Nausea and feminism both often come in waves. Understanding feminism in terms of waves is essential to understand feminist thought and its assimilation of Marxist and communist ideas. It is easy to see how someone might not think of feminism as a movement. We might question whether feminism is best described as a movement or simply as an ideology. Certainly feminism is an ideology, as in a system of ideas within political theory or policy.
Clearly, it has a firm grasp on our political and educational system and a strong influence on public opinion. Feminism isn’t so much fighting the oppressive system: it is the system. What’s more, feminism has in mind a revolution to overthrow, dismantle or smash the system created by its perceived oppressors. The word movement brings to mind a societal change, not the destruction of society.
Yet, feminism, like Marxism/communism, sees itself as progressing in waves of permanent revolution. Each wave is a movement within a broader permanent revolution. Even after complete state and economic control, there is still the movement for further refinement, correction and more revolutions, where yesterday’s heroes are today’s oppressors.
When applied to feminism, the term wave is a term borrowed from Marxist/communist thought. It alludes to the Marxist suggestion that a simple, one-time revolution cannot destroy the old system and put another in its place overnight. To do this, the revolution must happen in waves, progress through stages until there is complete control of the state and economy. From this point, the revolution is thought of continuing in further waves of permanent refinement to the system. This is the communist idea of continual revolution.
In both feminist and communist philosophy, the first wave is simply the oppressed becoming aware that they are oppressed, gaining class or group cohesion and identifying their oppressors. In feminism, first wave feminism is so-called retroactively from the 1960’s during second wave feminism, and refers to the suffragette movement. Feminism draws the comparison and retroactively describes this movement as women becoming aware of their oppression and identifying their oppressors. Under communism, the oppressors are identified as the Bourgeoisie, and under feminism, The Patriarchy.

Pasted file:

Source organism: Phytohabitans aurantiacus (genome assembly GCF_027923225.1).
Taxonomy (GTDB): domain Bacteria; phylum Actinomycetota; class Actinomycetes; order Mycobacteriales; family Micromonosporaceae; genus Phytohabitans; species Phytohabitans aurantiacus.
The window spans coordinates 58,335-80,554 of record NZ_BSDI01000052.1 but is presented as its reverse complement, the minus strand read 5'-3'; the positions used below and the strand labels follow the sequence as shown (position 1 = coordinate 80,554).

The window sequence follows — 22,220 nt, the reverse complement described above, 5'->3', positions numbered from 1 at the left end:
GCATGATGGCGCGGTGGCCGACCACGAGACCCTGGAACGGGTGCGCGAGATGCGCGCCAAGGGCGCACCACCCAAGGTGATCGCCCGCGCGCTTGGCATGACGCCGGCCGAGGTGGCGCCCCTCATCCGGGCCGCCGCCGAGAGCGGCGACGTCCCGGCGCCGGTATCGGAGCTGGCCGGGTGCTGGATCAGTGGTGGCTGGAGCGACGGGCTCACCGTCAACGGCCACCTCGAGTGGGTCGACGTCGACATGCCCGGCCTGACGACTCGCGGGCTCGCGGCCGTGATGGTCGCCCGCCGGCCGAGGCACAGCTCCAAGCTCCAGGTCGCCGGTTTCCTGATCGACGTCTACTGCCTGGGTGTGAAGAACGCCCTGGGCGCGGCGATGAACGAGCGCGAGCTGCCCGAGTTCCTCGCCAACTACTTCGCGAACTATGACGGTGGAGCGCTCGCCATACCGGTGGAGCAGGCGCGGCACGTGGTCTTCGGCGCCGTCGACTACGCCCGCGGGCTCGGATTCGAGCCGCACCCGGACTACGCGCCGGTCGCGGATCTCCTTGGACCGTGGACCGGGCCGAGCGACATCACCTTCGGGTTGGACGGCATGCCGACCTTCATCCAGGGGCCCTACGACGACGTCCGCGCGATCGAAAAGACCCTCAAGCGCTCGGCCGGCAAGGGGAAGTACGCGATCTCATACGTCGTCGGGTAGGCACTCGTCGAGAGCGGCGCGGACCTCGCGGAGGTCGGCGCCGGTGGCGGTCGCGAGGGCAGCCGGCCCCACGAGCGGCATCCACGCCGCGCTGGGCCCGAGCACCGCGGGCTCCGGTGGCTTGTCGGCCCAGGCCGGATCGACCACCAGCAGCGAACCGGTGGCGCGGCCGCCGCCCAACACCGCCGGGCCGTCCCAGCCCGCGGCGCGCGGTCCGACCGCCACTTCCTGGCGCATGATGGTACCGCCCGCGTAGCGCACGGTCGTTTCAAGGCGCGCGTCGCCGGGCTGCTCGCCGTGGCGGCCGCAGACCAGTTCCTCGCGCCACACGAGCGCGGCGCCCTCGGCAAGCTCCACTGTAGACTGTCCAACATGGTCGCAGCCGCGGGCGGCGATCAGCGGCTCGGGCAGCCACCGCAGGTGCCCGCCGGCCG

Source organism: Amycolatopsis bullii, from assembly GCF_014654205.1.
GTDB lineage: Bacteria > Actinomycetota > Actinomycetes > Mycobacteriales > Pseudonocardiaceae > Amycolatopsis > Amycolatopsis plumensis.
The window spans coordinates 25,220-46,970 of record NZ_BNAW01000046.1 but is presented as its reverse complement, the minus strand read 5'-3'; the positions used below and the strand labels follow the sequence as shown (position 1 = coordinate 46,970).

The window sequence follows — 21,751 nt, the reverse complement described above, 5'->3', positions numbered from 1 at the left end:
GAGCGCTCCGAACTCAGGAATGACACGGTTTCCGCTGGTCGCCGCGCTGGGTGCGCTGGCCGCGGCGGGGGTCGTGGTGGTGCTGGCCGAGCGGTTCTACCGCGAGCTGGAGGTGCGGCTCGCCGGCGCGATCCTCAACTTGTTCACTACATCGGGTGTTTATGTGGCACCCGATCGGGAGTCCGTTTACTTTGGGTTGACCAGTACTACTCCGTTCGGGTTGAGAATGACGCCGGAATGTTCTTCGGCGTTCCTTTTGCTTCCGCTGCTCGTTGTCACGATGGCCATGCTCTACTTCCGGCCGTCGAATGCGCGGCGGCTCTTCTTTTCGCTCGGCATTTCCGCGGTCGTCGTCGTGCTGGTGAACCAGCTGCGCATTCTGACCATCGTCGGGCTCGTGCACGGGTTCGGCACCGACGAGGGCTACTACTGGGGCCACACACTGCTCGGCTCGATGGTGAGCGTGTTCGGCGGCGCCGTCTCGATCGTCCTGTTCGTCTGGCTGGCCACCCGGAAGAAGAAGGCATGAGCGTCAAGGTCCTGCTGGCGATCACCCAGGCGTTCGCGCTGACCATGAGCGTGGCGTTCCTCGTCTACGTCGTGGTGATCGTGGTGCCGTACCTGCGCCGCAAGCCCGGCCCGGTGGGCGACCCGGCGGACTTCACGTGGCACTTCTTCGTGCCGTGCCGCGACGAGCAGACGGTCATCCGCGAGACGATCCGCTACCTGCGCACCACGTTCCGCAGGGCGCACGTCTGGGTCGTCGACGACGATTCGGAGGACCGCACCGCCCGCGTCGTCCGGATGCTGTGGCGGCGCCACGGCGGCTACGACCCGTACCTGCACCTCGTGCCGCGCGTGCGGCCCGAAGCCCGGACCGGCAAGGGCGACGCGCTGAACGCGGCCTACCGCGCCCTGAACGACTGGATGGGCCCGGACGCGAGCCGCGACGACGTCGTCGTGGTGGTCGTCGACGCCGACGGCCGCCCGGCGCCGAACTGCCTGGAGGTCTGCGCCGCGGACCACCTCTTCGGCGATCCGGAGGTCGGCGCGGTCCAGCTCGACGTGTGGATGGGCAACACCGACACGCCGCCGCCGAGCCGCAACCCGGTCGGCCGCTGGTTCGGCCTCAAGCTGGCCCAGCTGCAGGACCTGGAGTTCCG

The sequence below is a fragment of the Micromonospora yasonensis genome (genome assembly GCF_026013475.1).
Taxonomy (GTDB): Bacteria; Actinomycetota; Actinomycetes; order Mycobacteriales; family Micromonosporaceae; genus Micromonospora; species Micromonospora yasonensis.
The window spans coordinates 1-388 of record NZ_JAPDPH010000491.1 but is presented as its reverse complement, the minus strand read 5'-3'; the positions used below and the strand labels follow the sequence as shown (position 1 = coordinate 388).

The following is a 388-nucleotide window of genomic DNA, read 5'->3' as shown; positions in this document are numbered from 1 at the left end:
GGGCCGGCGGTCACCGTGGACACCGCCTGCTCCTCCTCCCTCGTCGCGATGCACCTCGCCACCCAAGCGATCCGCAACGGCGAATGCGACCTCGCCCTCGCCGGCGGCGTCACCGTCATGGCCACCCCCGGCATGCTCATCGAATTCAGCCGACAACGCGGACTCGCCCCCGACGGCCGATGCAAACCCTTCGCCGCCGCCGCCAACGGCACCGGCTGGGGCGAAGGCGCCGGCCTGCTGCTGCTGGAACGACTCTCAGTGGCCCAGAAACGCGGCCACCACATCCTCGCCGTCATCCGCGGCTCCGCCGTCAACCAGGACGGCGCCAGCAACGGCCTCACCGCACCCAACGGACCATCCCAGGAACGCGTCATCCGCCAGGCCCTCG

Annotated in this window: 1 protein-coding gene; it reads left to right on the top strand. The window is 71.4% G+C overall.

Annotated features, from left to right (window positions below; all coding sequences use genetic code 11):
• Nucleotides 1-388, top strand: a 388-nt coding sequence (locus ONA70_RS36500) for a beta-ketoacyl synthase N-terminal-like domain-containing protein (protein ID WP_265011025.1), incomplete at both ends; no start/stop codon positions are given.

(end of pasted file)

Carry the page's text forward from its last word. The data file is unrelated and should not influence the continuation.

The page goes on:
The philosophies behind the stages of the creation of communism, Marxism and feminism are varied. What they have in common is that one single revolution overthrowing the oppressive class is not possible, there must be waves of revolution. These waves must be of destruction of the old system and alternating waves of growth of the new. This is where we find communist/Marxist slogans like Dismantle the Bourgeois state and the correlating feminist slogans Dismantle The Patriarchy (or alternatively Smash The Patriarchy).
We see that feminism is a carbon copy of communism/Marxism, both sharing a central feature of “waves” and that even after complete control, the waves of permanent revolution continue. Each wave is described as a smaller movement, or smaller revolution, not changing but destroying the old system and creating a new one. Feminism is a series of movements that use communism/Marxism as a blueprint. When we understand this blueprint, we understand how the waves of feminism are movements of revolution within feminist ideology.